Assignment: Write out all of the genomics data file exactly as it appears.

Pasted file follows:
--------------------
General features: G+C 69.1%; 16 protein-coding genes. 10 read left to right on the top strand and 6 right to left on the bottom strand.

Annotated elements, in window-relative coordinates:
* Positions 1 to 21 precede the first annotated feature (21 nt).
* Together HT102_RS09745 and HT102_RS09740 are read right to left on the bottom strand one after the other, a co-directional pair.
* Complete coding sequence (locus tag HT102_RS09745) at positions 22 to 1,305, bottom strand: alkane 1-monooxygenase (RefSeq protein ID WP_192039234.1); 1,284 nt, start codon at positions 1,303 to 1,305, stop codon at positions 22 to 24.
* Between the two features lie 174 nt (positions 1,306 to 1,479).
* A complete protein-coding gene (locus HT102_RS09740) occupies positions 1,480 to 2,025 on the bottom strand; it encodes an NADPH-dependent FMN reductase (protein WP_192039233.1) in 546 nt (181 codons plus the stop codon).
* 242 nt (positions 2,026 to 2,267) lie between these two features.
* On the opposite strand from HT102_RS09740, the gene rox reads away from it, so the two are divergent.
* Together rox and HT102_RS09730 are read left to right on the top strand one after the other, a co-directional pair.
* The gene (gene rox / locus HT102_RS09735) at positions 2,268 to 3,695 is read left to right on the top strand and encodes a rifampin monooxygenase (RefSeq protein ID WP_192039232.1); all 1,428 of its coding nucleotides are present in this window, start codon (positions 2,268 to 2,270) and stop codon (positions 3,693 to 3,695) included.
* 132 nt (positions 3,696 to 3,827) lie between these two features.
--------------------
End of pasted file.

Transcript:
General features: G+C 69.1%; 16 protein-coding genes. 10 read left to right on the top strand and 6 right to left on the bottom strand.

Annotated elements, in window-relative coordinates:
* Positions 1 to 21 precede the first annotated feature (21 nt).
* Together HT102_RS09745 and HT102_RS09740 are read right to left on the bottom strand one after the other, a co-directional pair.
* Complete coding sequence (locus tag HT102_RS09745) at positions 22 to 1,305, bottom strand: alkane 1-monooxygenase (RefSeq protein ID WP_192039234.1); 1,284 nt, start codon at positions 1,303 to 1,305, stop codon at positions 22 to 24.
* Between the two features lie 174 nt (positions 1,306 to 1,479).
* A complete protein-coding gene (locus HT102_RS09740) occupies positions 1,480 to 2,025 on the bottom strand; it encodes an NADPH-dependent FMN reductase (protein WP_192039233.1) in 546 nt (181 codons plus the stop codon).
* 242 nt (positions 2,026 to 2,267) lie between these two features.
* On the opposite strand from HT102_RS09740, the gene rox reads away from it, so the two are divergent.
* Together rox and HT102_RS09730 are read left to right on the top strand one after the other, a co-directional pair.
* The gene (gene rox / locus HT102_RS09735) at positions 2,268 to 3,695 is read left to right on the top strand and encodes a rifampin monooxygenase (RefSeq protein ID WP_192039232.1); all 1,428 of its coding nucleotides are present in this window, start codon (positions 2,268 to 2,270) and stop codon (positions 3,693 to 3,695) included.
* 132 nt (positions 3,696 to 3,827) lie between these two features.